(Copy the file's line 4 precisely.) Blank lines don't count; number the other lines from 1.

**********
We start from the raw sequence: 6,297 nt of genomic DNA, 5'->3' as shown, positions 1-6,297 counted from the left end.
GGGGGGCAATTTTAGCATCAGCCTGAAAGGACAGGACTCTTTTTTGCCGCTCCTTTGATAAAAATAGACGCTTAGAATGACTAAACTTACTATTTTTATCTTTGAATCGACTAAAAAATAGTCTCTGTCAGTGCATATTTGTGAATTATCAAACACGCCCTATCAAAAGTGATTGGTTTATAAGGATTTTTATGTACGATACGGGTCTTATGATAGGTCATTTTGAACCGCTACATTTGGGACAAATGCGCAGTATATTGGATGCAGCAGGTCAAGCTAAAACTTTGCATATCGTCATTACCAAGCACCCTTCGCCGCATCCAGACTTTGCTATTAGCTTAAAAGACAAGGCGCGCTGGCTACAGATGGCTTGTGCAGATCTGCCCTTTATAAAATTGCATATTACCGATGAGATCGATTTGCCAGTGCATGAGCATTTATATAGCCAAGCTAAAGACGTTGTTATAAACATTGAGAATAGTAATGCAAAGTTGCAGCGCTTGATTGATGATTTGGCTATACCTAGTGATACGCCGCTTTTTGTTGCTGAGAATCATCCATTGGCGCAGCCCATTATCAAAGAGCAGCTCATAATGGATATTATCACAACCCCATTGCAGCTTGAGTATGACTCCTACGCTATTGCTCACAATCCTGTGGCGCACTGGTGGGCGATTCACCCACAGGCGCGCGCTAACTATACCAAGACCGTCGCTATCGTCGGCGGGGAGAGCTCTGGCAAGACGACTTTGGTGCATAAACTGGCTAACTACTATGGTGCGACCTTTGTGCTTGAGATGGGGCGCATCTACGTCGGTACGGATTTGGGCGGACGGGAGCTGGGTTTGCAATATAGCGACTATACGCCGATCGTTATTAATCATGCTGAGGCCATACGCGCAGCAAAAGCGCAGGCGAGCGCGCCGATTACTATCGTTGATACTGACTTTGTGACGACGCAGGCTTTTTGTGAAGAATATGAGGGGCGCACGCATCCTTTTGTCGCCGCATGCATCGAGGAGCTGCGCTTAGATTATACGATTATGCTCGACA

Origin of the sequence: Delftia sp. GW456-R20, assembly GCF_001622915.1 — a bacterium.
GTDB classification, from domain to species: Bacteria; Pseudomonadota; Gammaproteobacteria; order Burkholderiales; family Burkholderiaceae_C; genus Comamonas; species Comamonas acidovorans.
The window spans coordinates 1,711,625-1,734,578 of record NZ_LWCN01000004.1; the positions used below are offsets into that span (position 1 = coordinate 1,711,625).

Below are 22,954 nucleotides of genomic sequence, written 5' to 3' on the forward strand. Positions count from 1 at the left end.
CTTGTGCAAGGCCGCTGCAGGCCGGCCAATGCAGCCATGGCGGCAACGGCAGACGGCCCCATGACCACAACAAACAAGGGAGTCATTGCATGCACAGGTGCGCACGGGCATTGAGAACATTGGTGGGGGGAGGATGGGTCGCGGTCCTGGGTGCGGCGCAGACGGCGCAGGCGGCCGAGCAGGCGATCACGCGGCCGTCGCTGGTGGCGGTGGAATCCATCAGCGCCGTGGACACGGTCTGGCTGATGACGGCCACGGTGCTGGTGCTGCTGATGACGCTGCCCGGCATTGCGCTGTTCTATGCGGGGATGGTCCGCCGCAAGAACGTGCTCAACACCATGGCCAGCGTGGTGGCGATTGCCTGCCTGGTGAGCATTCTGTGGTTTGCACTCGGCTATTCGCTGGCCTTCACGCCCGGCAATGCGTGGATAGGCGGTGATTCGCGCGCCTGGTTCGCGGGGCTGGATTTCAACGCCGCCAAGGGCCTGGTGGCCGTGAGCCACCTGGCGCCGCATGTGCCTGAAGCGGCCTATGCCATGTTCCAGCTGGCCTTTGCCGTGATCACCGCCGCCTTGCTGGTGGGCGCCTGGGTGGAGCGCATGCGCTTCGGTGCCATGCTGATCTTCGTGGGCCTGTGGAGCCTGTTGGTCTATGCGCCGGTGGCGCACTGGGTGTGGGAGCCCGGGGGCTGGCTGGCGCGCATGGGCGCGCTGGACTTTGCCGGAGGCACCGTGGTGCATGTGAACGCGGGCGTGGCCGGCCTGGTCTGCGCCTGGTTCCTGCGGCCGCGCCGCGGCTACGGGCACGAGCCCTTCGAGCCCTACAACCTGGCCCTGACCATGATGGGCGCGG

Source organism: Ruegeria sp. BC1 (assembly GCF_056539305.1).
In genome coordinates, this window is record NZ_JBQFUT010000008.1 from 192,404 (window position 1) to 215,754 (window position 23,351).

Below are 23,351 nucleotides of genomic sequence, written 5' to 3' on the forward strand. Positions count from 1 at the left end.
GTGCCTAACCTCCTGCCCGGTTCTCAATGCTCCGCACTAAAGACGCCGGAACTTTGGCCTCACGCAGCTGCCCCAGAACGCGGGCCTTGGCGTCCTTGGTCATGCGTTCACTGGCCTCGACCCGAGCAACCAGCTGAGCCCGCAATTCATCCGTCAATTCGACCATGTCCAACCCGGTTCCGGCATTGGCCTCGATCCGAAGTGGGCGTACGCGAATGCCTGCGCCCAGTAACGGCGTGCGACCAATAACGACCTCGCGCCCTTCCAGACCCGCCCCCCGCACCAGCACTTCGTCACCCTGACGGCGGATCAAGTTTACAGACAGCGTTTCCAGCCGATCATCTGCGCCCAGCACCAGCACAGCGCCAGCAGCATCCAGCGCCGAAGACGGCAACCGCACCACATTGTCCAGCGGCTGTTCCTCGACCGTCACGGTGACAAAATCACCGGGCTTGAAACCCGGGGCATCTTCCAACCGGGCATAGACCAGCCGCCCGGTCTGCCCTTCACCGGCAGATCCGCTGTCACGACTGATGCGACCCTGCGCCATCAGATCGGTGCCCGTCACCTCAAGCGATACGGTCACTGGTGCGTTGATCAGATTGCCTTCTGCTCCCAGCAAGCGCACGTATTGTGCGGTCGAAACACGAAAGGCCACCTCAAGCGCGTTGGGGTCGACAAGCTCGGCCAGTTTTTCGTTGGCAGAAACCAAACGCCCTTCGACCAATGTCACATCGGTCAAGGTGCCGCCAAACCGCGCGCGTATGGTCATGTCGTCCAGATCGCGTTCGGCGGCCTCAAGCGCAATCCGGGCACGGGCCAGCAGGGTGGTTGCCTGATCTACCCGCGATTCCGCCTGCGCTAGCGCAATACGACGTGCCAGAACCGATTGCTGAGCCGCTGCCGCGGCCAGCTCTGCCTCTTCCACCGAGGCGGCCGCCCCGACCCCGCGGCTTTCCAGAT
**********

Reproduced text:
GTDB classification, from domain to species: Bacteria; Pseudomonadota; Gammaproteobacteria; order Burkholderiales; family Burkholderiaceae_C; genus Comamonas; species Comamonas acidovorans.